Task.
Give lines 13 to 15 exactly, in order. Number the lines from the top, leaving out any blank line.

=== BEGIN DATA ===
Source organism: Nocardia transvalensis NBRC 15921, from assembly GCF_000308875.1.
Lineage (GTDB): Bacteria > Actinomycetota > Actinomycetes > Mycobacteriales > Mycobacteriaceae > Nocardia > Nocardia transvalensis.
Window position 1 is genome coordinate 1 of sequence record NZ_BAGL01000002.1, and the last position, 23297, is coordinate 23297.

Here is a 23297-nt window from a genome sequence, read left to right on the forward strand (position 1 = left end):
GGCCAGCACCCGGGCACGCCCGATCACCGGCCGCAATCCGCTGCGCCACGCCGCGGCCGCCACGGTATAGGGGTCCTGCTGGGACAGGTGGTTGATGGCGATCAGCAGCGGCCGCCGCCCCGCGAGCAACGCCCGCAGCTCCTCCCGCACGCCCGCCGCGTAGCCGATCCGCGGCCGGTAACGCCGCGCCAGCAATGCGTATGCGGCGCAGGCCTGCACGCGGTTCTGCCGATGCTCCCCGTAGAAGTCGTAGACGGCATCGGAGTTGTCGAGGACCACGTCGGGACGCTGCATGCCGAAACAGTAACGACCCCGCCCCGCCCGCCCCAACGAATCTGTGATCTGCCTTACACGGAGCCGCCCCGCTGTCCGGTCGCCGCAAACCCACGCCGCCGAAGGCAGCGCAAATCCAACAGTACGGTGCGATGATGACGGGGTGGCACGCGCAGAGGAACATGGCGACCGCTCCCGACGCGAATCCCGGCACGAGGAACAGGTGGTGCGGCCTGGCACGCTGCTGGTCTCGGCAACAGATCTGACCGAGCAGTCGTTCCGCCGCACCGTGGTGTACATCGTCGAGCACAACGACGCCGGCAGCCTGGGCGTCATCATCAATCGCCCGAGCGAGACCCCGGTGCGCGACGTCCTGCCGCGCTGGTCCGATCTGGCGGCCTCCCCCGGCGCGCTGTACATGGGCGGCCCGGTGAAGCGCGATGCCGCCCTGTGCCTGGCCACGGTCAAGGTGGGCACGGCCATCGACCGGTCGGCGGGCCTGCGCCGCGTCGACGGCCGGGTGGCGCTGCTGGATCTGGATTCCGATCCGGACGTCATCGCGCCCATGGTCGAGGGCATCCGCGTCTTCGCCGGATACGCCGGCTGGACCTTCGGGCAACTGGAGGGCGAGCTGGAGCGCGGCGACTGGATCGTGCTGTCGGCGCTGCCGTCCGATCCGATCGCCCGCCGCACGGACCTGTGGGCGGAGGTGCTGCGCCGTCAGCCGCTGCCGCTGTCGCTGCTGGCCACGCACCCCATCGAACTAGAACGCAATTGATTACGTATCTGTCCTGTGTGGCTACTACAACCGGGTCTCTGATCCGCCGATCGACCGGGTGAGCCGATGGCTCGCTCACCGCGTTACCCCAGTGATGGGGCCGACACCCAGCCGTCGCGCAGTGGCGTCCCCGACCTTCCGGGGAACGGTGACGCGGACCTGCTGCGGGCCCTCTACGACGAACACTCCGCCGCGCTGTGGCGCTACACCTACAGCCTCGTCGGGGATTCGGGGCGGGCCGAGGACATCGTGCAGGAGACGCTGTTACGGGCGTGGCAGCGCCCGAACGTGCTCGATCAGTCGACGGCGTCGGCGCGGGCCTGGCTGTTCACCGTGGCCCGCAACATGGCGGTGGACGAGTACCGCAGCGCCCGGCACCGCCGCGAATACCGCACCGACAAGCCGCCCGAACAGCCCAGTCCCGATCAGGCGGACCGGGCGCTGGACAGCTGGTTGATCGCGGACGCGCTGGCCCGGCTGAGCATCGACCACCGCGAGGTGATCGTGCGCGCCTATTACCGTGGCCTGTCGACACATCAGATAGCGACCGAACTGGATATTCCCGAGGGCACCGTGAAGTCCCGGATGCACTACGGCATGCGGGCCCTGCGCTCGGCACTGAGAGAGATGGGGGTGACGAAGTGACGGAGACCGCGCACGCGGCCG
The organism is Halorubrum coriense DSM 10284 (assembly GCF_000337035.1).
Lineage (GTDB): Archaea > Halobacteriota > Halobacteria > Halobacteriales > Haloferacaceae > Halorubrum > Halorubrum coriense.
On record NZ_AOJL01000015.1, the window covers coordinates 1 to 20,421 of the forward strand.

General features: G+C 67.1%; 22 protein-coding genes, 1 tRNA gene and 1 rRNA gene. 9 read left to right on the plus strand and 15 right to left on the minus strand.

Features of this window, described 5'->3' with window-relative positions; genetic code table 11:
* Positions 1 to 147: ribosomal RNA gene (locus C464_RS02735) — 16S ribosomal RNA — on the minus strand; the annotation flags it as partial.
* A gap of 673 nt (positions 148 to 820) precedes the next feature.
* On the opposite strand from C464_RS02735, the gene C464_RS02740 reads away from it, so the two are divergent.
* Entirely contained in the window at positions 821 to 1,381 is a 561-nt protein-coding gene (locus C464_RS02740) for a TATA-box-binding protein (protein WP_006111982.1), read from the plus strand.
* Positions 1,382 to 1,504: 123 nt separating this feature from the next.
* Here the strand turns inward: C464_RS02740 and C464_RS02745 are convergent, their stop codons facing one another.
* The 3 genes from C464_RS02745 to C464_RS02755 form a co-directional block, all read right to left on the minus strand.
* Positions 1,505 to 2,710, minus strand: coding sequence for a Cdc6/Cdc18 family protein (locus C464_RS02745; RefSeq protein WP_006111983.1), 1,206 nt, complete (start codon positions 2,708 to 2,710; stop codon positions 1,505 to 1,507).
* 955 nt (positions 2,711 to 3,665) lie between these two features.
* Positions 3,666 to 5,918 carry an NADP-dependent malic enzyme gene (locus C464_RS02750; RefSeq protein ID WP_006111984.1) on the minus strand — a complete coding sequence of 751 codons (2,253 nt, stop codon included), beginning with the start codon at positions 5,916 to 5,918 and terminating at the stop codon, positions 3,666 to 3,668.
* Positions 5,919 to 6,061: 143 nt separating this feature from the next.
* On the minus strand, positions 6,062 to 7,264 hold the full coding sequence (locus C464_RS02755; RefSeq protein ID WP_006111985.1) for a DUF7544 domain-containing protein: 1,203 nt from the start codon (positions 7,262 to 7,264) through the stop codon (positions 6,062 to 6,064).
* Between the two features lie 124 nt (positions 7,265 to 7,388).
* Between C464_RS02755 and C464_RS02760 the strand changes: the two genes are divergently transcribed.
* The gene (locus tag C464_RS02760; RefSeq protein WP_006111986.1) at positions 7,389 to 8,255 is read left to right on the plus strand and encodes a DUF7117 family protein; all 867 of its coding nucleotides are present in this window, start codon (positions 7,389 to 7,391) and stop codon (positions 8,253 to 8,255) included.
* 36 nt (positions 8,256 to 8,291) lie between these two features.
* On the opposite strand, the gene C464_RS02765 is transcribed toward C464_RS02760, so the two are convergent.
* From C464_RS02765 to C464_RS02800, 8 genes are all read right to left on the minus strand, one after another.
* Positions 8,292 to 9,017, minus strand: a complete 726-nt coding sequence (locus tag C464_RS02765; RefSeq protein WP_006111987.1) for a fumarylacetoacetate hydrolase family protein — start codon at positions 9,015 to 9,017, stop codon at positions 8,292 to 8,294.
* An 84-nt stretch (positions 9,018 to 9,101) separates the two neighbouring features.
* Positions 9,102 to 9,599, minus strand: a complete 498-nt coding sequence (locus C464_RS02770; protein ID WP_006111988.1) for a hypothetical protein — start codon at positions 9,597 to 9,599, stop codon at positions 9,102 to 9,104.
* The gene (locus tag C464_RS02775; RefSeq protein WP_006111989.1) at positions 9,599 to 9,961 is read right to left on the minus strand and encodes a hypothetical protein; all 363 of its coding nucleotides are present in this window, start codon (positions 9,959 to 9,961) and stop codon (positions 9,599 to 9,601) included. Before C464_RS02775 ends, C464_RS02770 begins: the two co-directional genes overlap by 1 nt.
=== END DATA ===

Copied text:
* On the opposite strand from C464_RS02735, the gene C464_RS02740 reads away from it, so the two are divergent.
* Entirely contained in the window at positions 821 to 1,381 is a 561-nt protein-coding gene (locus C464_RS02740) for a TATA-box-binding protein (protein WP_006111982.1), read from the plus strand.
* Positions 1,382 to 1,504: 123 nt separating this feature from the next.